This has been an unusually unlucky week—or, at least, it’s seemed that way.
On Wednesday night, as I was biking home from a movie, my bike tire went flat. I had to lock it up, bus home, and scramble the next morning to get it into a shop. I got the tire fixed, but now I find my derailleurs are messed up and I’ll need to take the bike in again.
This morning as I was getting ready to leave for work, I realized that I’d lost my access badge for work. It must have fallen out of my pocket somewhere—and the person who knows how to make new ones is on vacation this week.
Maybe the biggest bummer is the reason you’re reading this on The Tangential’s Tumblr instead of our regular site: spammers seem to have hacked into our site and tried to manipulate our scripts, which caused our host to shut the site down. Getting it back up will require extensive and possibly costly repairs; in the meantime, we’re losing readers and SEO mojo by the minute.
Recounting the misfortunes of my week makes me think of the book Alexander and the Terrible, Horrible, No Good, Very Bad Day—which I hated as a kid, both for its litany of disasters and for the sour mood with which Alexander greeted them. I’ve had my sour moments this week, but I try to play the glad game: My bike was quickly repaired. I have an awesome job. Probably more people read us on Tumblr than on our main site anyway.
I also carry, in my mind, a few vivid examples of times I’ve been extremely lucky. There was the time my car almost killed a pedestrian dressed in black, crossing a poorly-lit intersection at night. Another time, I jumped off the back of a U-Haul and pulled my foot out from behind the hitch knob just in time to avoid a broken ankle, a smashed face, or worse. Maybe scariest, there was the night I was biking home and didn’t see a stop sign until I realized I’d just run straight through it. I survived all those close calls without a scratch. Pretty lucky.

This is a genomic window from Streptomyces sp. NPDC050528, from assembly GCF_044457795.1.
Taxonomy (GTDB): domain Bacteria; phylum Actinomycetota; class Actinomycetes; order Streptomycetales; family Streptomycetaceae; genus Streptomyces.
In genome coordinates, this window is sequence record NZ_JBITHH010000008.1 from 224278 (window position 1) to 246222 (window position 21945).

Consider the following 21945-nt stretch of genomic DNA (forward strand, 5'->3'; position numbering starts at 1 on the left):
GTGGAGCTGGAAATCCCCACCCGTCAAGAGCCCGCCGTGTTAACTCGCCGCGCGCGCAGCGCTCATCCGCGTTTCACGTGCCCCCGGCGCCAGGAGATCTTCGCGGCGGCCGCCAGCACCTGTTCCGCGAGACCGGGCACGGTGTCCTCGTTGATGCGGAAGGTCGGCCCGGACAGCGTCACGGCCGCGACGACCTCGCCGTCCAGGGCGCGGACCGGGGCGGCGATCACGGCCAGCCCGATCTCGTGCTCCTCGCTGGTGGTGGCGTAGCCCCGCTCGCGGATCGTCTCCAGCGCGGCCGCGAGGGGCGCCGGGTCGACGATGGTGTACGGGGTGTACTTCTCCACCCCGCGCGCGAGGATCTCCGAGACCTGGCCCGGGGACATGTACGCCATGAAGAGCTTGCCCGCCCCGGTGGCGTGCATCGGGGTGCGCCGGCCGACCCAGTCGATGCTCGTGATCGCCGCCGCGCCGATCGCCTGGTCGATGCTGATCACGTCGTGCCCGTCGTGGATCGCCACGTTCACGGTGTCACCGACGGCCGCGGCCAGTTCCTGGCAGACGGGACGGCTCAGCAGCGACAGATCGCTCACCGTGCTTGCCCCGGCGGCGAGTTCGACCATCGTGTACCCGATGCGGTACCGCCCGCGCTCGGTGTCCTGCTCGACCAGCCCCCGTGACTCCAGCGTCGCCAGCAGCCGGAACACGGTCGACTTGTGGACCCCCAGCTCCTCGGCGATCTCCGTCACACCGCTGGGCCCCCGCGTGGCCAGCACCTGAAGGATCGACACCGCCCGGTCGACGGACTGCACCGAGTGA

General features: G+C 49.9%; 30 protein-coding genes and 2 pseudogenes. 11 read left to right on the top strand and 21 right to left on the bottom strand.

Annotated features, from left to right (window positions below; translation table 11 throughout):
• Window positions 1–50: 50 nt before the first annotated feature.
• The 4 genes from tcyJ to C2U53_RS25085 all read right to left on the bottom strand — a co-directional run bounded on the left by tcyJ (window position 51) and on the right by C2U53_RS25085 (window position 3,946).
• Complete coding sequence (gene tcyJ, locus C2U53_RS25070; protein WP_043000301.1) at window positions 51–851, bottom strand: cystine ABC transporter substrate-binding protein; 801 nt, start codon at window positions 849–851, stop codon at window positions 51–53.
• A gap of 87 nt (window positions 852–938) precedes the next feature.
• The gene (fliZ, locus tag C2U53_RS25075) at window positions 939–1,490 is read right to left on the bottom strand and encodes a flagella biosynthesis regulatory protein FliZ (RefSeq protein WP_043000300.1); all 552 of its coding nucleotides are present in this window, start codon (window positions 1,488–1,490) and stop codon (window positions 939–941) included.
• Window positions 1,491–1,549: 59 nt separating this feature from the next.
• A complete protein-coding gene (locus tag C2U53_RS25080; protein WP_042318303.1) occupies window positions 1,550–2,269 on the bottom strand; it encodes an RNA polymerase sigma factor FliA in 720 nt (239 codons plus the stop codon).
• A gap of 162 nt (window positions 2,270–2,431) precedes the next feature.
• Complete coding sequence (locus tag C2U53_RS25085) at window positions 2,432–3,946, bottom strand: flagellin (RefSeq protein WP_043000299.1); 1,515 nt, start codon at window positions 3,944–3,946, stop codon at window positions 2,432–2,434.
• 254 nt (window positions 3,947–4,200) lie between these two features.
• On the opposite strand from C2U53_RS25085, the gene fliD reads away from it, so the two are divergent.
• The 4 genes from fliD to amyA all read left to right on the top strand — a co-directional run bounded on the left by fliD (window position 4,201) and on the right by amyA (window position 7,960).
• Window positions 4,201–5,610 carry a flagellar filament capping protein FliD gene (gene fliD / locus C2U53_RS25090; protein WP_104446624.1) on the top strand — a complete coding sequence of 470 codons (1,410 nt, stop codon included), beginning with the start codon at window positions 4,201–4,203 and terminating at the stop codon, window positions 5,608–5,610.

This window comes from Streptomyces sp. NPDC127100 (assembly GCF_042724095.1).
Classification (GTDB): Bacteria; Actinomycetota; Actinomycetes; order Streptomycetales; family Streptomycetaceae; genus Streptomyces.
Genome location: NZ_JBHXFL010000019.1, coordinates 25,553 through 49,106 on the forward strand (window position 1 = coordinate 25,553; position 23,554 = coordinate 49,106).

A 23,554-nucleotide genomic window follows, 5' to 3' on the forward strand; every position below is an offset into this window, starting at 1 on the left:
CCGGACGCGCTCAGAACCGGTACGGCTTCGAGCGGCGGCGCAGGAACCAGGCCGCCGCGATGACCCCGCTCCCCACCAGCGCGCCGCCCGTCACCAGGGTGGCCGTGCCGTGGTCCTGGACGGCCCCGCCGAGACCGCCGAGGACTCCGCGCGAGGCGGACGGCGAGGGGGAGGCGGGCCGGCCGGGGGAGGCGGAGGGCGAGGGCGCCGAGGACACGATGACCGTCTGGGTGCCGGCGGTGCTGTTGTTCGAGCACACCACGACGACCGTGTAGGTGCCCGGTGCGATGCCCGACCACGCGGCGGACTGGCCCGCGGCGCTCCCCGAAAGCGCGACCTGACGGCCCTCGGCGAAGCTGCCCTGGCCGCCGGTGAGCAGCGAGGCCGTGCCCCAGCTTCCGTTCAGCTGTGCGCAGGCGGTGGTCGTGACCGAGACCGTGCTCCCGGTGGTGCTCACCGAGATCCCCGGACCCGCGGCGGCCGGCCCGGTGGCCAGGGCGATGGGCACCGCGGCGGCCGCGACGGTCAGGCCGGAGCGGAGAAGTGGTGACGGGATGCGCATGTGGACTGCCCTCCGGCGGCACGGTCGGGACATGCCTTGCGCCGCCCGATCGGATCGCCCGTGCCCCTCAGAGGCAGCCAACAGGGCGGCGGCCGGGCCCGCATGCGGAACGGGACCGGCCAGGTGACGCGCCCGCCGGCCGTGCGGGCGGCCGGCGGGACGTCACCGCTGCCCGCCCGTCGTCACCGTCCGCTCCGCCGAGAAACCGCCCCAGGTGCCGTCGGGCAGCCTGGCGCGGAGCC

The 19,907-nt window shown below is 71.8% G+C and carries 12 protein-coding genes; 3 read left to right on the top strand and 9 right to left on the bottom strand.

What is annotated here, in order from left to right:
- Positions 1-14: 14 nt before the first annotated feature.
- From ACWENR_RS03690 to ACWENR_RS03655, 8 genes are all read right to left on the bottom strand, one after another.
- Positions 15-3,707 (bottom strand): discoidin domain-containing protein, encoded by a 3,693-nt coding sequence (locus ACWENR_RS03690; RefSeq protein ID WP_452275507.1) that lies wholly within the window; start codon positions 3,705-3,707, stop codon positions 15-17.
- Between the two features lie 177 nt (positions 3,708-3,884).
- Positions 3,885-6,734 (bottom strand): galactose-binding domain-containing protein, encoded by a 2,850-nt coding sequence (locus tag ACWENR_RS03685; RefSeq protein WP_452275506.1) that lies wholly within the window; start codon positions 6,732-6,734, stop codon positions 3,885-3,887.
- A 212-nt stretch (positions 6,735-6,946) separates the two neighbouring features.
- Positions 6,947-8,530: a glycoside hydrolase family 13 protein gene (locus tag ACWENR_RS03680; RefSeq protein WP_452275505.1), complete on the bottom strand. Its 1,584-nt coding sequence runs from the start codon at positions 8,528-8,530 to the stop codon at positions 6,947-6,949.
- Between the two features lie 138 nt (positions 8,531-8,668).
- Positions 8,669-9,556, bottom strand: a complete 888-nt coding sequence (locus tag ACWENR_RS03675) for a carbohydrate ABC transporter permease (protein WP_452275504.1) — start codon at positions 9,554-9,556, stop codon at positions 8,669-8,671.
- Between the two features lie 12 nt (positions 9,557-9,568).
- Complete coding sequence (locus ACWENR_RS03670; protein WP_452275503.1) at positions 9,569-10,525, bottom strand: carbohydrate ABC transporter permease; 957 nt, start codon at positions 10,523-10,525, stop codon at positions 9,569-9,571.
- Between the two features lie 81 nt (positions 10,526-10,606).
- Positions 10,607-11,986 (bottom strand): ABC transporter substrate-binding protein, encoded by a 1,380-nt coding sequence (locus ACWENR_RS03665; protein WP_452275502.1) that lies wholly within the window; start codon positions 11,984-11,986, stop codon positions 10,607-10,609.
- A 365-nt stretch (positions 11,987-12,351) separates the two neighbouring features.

Thinking along these lines, though, can lead to even more cosmic contemplations. I’m lucky not to have been born at a time that would have put the draft in the way of my college and early adulthood, as it did for my dad and so many of his generation. But then, am I unlucky not to have been born in a future time when we live in bliss among productive technologies of unimaginable power? Maybe I was born at the luckiest of all times, in the luckiest of all places: securely middle-class in an unsustainably wealthy nation, just before climate change and/or global warfare devastate us all.
Feeling lucky—or unlucky—starts to feel like a moral decision when you think about your lot compared to the rest of the world. If I philosophize that everyone’s lucky in some ways and unlucky in others, that seems offensively dismissive of the millions of people who have actually each been dealt a truly awful hand. That makes luck seem objective, but how does one keep score?
I guess luck is like money, as described by Ann Landers: it can’t make you happy, but the lack of it can make you miserable. I have more than enough to not be miserable, so I should probably stop whining about my damn derailleurs.
- Jay Gabler